Mexican drug cartels, operating illegal marijuana farms on public lands, are polluting forests and saddling the federal government with millions of dollars in clean-up costs. Trespass marijuana farms are thought to number in the hundreds of thousands in California alone. The sites “wreak havoc on the land, leaving behind hundreds of thousands of pounds of garbage, leaching caustic chemicals, polluting watersheds, and damaging the habitat of endangered and at-risk species,” reports High Country News.
The wildfires that swept across Mendocino, Sonoma and Napa counties in Northern California last week devastated the region’s legal cannabis growers, torching their crops and facilities at peak harvest time and leaving smaller farmers at risk of collapse.
Driven by "diablo" winds, massive wildfires burned hundreds of buildings, including three wineries, and tens of thousands of acres in Napa, Sonoma and Mendocino counties, reports the Wine Spectator. Dairy farms and produce growers with crops ripe for fall harvest also were in peril, "but moving farm animals is another story," said the San Francisco Chronicle.
More than 1,500 Hmong farmers have moved to Northern California’s Siskiyou County and now raise as much as $1 billion-worth of marijuana, according to some estimates. But locals haven’t been pleased to see the newcomers or their crop, which law enforcement destroys during raids, claiming that the pot is sold to the black market.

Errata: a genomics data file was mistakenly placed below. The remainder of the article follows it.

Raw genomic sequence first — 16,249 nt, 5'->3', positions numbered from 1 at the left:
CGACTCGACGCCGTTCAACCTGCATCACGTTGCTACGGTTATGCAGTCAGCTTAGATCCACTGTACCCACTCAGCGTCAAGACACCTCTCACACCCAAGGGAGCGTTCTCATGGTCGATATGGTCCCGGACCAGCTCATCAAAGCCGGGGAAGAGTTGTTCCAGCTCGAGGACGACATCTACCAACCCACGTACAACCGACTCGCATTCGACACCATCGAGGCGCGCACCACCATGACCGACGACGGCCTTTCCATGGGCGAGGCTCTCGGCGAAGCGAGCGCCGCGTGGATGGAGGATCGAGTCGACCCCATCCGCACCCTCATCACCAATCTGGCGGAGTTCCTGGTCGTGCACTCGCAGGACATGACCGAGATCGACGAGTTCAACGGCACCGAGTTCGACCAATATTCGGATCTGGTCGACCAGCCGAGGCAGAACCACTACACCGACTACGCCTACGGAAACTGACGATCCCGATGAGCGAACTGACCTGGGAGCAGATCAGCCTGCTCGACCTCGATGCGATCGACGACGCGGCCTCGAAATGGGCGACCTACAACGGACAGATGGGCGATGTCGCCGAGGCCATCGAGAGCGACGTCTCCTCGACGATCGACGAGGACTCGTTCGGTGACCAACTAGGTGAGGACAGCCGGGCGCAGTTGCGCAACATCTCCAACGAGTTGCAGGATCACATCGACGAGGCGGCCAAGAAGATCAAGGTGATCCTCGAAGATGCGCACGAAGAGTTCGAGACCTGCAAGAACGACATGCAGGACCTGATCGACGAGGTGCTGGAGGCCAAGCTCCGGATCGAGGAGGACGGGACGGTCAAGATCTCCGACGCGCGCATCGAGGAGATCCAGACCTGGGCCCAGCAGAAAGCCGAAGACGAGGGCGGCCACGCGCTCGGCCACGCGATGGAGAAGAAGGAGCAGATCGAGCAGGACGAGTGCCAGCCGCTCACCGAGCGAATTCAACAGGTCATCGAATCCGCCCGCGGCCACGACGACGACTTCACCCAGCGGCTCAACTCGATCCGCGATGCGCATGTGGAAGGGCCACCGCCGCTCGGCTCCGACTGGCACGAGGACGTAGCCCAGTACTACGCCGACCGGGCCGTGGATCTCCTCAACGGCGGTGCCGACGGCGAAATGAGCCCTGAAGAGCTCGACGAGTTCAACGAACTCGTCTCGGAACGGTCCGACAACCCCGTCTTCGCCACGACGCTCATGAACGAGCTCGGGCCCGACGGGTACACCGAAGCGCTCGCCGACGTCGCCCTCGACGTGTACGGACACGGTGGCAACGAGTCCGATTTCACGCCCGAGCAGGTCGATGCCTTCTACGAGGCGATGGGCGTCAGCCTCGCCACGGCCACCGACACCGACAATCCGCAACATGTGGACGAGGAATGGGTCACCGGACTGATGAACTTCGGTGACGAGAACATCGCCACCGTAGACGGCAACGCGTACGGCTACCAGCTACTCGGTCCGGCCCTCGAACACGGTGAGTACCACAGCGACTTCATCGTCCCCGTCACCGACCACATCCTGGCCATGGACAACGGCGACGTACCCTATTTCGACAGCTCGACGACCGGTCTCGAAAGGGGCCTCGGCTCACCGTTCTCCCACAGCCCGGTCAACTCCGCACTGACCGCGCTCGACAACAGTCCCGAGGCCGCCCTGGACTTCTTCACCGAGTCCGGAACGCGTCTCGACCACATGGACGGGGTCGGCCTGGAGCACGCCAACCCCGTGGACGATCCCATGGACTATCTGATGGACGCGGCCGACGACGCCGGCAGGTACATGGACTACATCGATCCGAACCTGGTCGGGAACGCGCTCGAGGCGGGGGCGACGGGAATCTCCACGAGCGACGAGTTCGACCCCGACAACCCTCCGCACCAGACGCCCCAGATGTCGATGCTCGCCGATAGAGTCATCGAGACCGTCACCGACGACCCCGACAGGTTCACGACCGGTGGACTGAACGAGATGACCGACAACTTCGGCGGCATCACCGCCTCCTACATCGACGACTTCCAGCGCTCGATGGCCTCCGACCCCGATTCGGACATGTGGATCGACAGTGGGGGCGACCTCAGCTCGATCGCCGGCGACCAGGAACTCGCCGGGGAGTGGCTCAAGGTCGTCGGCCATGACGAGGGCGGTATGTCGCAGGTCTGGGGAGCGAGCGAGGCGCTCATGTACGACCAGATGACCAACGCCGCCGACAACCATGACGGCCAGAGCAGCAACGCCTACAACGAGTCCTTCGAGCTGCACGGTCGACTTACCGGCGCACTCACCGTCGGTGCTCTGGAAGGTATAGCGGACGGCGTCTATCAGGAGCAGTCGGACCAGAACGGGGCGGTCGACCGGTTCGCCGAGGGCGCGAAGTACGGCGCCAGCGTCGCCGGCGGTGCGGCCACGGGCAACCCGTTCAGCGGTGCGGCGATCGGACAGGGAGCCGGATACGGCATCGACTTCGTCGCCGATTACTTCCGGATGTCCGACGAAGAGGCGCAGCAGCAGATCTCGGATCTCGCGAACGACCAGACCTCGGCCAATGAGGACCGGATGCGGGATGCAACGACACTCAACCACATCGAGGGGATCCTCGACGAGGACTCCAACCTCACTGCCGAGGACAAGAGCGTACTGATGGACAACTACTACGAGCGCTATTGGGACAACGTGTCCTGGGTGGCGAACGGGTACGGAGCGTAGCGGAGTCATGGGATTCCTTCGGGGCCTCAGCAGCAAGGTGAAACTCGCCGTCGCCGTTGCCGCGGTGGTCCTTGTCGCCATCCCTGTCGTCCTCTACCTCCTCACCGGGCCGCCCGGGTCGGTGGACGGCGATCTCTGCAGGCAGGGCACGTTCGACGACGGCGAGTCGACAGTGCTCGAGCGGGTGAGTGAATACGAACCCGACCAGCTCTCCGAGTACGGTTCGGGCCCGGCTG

While the rest of the nation debates whether to allow industrial hemp farming, the Navajo Nation is already planning for the first crop. Some are hoping that the controversial plant will help bring money to Native American reservations, the same way that casinos have, says Reuters.
Police officers in California's Humboldt County, where most of the state's pot is grown, are turning to environmental laws to catch illegal growers, reports USA Today.
Medical marijuana producers are carving out a niche market with kosher weed, now that rabbis have agreed to inspect their facilities, says the New York Times. “There’s no question that the number of patients that desire kosher products, coupled with battling the stigma associated with medical marijuana, made this a wise economic investment,” says Ari Hoffnung, chief executive at Vireo Health, which became the first medical marijuana company in the U.S. to receive a kosher certification this January.
Although marijuana is legal, either medicinally or recreationally, in half the states, growers "don't have a clear understanding of which pesticides and fungicides are safe to use - for workers or consumers," says Rocky Mountain PBS I-News in a piece produced in partnership with FERN.